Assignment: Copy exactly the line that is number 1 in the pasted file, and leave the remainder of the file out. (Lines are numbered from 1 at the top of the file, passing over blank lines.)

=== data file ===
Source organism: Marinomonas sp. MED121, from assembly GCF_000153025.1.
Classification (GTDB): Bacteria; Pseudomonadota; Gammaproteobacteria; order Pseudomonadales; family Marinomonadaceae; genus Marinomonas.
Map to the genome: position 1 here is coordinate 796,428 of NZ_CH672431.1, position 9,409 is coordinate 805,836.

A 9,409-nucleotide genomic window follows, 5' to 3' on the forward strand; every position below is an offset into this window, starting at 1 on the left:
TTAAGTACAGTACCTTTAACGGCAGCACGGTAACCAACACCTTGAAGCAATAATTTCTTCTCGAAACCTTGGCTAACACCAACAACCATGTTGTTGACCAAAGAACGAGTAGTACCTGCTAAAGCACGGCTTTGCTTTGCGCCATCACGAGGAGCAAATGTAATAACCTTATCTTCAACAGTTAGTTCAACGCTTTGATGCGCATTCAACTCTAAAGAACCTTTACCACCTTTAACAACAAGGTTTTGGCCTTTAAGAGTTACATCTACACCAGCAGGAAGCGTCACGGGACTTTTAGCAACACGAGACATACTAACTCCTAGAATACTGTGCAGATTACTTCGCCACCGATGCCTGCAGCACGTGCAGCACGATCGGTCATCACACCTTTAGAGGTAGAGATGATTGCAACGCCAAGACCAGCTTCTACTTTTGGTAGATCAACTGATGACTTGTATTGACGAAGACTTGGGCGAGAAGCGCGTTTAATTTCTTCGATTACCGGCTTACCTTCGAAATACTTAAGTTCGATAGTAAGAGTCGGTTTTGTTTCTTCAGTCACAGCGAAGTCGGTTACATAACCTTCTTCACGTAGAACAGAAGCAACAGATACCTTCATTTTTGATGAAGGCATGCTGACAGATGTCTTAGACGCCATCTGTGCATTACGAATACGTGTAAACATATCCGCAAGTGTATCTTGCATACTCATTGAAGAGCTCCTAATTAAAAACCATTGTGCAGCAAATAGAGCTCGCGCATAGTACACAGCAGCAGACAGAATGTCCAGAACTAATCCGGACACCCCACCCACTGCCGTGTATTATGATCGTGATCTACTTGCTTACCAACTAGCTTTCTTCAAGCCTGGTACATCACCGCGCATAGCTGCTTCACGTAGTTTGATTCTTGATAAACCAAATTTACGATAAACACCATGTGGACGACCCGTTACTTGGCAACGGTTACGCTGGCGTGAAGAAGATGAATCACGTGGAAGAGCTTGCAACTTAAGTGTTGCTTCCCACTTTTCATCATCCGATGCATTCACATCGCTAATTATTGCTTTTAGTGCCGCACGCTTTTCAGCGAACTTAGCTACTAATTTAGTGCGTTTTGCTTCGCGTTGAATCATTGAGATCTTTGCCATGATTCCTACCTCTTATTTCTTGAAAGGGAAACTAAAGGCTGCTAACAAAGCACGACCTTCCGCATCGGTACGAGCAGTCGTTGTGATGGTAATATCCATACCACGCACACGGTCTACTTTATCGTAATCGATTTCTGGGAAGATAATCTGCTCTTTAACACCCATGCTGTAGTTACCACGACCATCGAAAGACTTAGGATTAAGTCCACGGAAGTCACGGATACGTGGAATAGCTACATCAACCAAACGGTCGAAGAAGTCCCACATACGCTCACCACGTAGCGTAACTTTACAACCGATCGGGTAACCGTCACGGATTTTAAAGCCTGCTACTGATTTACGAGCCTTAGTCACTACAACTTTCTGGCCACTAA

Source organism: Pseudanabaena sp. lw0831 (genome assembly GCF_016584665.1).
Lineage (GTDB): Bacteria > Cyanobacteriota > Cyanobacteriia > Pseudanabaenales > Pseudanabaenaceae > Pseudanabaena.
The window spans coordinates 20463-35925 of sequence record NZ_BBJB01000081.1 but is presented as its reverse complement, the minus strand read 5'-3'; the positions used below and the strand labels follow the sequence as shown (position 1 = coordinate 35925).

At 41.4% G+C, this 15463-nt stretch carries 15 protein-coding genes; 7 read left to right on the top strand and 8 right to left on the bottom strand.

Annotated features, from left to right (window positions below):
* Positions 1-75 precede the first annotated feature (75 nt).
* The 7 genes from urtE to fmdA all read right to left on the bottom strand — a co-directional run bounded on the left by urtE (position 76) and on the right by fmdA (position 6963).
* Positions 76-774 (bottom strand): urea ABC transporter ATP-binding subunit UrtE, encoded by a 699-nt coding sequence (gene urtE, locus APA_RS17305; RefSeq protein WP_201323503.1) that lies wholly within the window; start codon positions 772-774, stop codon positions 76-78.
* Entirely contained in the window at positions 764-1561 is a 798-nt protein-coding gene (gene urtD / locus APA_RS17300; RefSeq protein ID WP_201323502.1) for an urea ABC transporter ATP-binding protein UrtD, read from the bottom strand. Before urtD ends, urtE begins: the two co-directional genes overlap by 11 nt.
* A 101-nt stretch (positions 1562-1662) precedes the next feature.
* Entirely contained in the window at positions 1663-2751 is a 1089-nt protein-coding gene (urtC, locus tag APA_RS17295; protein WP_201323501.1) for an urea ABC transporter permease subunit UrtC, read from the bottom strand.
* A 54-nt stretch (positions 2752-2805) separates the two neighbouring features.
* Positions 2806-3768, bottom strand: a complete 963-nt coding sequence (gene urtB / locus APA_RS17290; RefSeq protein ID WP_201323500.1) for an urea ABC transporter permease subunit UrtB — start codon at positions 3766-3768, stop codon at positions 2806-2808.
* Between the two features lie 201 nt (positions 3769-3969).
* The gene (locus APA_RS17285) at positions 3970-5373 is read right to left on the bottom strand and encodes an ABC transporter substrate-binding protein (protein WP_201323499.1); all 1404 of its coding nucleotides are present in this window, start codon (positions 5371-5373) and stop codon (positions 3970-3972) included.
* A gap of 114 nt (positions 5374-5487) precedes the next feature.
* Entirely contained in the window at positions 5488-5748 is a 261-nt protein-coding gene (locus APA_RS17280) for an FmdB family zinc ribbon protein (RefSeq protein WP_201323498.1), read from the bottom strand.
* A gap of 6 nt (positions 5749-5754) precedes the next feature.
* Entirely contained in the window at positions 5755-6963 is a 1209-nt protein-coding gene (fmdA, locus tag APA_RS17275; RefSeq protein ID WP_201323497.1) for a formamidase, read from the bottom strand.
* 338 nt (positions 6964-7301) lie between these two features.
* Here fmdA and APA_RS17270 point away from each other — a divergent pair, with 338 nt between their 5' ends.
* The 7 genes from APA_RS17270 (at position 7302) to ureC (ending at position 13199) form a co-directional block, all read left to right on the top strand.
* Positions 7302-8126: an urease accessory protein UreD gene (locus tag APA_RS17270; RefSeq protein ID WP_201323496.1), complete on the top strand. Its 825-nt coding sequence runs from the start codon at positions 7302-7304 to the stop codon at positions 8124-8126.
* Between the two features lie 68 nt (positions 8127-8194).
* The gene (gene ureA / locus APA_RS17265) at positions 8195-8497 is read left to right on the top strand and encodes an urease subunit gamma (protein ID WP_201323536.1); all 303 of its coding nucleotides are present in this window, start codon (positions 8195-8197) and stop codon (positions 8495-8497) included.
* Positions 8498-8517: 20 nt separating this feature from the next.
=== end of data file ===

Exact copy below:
Source organism: Marinomonas sp. MED121, from assembly GCF_000153025.1.